Guido fears the sad decline of The Economist will continue under the new editor – the new Bagehot columnist is Jeremy Cliffe, currently the UK politics correspondent. Undeniably a bright boy, he is after all a former Harvard Fellow, graduating from Oxford where he studied modern languages specialising in the Marxist literature of Spain and Germany. A spell in Brussels interning for the Party of European Socialists led to him working for Chuka Umunna and briefly on the “David Miliband for Leader” campaign. Guido reported some controversy a couple of years ago when it was suggested that Andrew Rawnsley was plagiarising Cliffe’s writing – something Rawnsley angrily denied. Last week Cliffe wrote that the Conservative Party was “a party simply not grown-up enough to deserve/win a majority.” We shall see in a few weeks if this is a great insight or just the hope of Chuka’s former intern….
Jeremy Cliffe will, as is traditional, get to sign off his column as Bagehot. The real Walter Bagehot of course studied mathematics and moral philosophy, called to the Bar aged 26 he chose instead to work in banking and shipping. He then founded the National Review before becoming editor of The Economist for 17 years. During which time he famously wrote “The English Constitution” and “Lombard Street: A Description of the Money Market” from which we derive the “Bagehot Dictum”. A dictum which two centuries later still guided central bankers to provide liquidity to solvent banks in the 2008 credit crisis. Bagehot’s accomplishments were enviable.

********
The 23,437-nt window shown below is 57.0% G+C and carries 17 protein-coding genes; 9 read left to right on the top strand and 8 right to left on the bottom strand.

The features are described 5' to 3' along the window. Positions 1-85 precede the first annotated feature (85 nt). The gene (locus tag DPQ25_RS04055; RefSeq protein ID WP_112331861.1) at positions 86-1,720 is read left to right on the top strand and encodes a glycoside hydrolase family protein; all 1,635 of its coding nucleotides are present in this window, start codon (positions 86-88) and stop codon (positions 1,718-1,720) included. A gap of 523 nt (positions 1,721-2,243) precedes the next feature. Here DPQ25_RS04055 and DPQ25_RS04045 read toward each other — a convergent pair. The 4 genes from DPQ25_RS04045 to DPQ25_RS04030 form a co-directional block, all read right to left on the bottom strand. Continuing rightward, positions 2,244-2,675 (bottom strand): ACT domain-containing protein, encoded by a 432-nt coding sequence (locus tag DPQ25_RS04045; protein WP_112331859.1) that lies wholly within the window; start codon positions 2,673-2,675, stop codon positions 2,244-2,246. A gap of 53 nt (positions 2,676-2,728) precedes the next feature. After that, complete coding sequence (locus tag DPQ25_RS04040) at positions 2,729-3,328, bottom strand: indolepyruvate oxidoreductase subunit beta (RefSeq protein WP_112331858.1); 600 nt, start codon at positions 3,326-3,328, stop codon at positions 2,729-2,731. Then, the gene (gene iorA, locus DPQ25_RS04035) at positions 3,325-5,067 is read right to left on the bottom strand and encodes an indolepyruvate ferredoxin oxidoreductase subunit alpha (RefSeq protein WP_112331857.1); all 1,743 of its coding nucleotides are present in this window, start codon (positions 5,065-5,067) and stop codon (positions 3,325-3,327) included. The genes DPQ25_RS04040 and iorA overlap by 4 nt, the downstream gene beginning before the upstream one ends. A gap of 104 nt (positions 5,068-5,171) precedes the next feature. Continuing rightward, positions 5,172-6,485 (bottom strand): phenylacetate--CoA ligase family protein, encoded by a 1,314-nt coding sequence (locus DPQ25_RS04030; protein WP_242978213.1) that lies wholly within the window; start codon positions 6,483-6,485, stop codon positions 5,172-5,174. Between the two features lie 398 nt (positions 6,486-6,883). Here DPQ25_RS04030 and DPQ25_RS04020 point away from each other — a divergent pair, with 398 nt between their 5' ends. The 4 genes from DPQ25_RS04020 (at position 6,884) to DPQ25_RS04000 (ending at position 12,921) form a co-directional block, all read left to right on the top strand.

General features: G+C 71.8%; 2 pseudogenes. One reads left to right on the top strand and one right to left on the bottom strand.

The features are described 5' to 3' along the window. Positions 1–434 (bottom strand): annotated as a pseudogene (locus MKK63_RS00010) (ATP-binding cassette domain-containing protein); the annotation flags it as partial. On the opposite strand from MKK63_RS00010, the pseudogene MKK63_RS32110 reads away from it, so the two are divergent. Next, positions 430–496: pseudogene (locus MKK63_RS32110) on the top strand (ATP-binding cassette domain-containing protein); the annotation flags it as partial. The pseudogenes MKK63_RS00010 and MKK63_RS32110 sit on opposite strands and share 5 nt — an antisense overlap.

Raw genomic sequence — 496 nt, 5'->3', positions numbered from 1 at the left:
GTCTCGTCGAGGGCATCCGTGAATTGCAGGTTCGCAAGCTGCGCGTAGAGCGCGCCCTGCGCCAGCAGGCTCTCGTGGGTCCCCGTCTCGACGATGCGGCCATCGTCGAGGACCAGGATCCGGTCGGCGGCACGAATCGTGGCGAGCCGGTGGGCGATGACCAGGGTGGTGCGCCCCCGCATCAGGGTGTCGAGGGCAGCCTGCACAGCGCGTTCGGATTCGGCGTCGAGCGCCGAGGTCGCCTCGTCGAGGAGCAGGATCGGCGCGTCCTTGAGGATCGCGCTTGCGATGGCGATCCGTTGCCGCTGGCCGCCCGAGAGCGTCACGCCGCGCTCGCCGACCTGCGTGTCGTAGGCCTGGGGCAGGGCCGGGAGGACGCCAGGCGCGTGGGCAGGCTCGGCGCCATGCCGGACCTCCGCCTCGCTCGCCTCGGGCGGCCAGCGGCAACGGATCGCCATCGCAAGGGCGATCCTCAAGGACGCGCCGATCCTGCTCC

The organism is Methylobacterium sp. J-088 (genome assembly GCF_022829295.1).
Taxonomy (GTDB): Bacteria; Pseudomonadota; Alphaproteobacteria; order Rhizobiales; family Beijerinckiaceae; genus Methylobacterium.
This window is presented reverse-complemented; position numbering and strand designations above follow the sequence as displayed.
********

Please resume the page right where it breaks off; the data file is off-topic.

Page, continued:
To be fair to Jeremy he tweets a lot and presents occasional BBC Radio 4 documentaries, the latest of which suggested we should take Russell Brand seriously. No further questions m’lud.